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FOR IMMEDIATE RELEASE
Friday, March 1, 2013

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(202) 252-6933
http://www.justice.gov/usao/dc/index.html

 

 

 

Former Background Investigator for Federal Government
Sentenced to Prison Term for Making a False Statement

      WASHINGTON – Steven J. Sulinski, 54, a former background investigator for the U.S. Office of Personnel Management (OPM), was sentenced today to three months in prison on a charge stemming from his falsification of work on background investigations of federal employees and contractors, announced U.S. Attorney Ronald C. Machen Jr. and Patrick E. McFarland, Inspector General for the Office of Personnel Management.

      Sulinski, of Colorado Springs, Colo., pled guilty in November 2012 in the U.S. District Court for the District of Columbia to a charge of making a false statement. He was sentenced by the Honorable Rudolph Contreras. Upon completion of the prison term, Sulinski will be placed on a year of supervised release, including six months that is to be spent on home detention.

      Also, as part of the guilty plea, Sulinski agreed to pay $38,238 in restitution to the federal government.

      According to a statement of offense submitted to the Court, Sulinski was a Special Agent assigned to the Federal Investigative Services, where his job was to conduct federal background investigations.

      Between June 2011 and March 2012, in more than a dozen Reports of Investigations on background investigations, Sulinski represented that he had interviewed a source or reviewed a record­ regarding the subject of the background investigation. In fact, he had not conducted the interviews or obtained the records of interest. His reports were utilized and relied upon by the agencies requesting the background investigations to determine whether the subjects were suitable for positions having access to classified information, for positions impacting national security, or for receiving or retaining security clearances.

      Sulinski’s false representations have required Federal Investigative Services to reopen and rework numerous background investigations that were assigned to him during the time period of his falsifications, at an estimated cost of at least $38,238 to the U.S. government.

      Federal Investigative Services has a robust integrity assurance program which utilizes a variety of methods to ensure the accuracy of reported information.  The falsification of investigative case work by the defendant was detected through the program.

      This is one of numerous cases prosecuted by the U.S. Attorney’s Office for the District of Columbia in the last four years involving false representations by background investigators and record checkers working on federal background investigations. In addition to Sulinski, 13 other background investigators and two record checkers have been convicted of charges.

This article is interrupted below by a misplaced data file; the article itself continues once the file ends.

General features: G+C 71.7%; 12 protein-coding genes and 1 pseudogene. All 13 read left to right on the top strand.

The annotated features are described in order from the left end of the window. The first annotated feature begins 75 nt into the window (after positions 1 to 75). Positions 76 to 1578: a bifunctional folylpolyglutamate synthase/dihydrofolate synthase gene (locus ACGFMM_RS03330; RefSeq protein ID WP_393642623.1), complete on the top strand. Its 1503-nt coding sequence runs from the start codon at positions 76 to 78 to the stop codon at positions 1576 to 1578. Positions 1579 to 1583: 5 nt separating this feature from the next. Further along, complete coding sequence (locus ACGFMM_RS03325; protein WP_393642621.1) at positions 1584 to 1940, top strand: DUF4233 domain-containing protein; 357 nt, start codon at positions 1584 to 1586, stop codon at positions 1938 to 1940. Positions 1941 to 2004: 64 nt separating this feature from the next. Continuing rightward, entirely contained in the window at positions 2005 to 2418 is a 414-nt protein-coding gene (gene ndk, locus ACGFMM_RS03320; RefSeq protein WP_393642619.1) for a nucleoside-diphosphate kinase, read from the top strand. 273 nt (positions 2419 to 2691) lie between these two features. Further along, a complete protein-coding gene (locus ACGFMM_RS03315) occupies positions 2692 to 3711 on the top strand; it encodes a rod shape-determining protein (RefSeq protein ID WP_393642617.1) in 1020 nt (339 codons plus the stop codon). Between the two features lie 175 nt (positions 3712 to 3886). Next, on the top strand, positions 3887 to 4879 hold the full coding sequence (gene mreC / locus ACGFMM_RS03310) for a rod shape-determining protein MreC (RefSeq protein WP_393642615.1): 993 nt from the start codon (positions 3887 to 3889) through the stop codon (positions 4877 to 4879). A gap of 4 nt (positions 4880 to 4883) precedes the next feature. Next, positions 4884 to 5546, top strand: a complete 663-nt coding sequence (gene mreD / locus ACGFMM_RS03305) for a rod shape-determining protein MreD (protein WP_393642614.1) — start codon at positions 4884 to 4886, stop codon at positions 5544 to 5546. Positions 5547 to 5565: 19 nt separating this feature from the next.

Federal Investigative Services, through its workforce of approximately 7,300 investigators, is responsible for conducting background investigations for numerous federal agencies and their contractors, on individuals either employed by or seeking employment with those agencies or contractors. Federal Investigative Services conducted more than 2.1 million investigations during the 2012 fiscal year. More than 770,000 of these investigations involved applicants for access or continued access to classified information.

      In performing background investigations, the investigators conduct interviews of individuals who have information about the person who is the subject of the review. In addition, the investigators seek out, obtain, and review documentary evidence, such as employment records, to verify and corroborate information provided by either the subject of the background investigation or by persons interviewed during the investigation.  After conducting interviews and obtaining documentary evidence, the investigators prepare a Report of Investigation containing the results of the interviews and document reviews, and electronically submit the material to OPM in Washington, D.C. OPM then provides a copy of the investigative file to the requesting agency, which can use the information to determine an individual’s eligibility for employment or a security clearance.

      In announcing the sentence, U.S. Attorney Machen and Inspector General McFarland praised the efforts of Special Agents Wayne VanVarick and Nathaniel Smith, OPM, Office of the Inspector General, and Philip Kroop, Chief of Integrity Assurance, OPM-Federal Investigative Services.  Mr. Machen and Mr. McFarland also acknowledged the work of Paralegal Specialist Shanna Hays and Assistant U.S. Attorneys Mary Chris Dobbie and Ellen Chubin Epstein, who investigated and prosecuted this matter.

 

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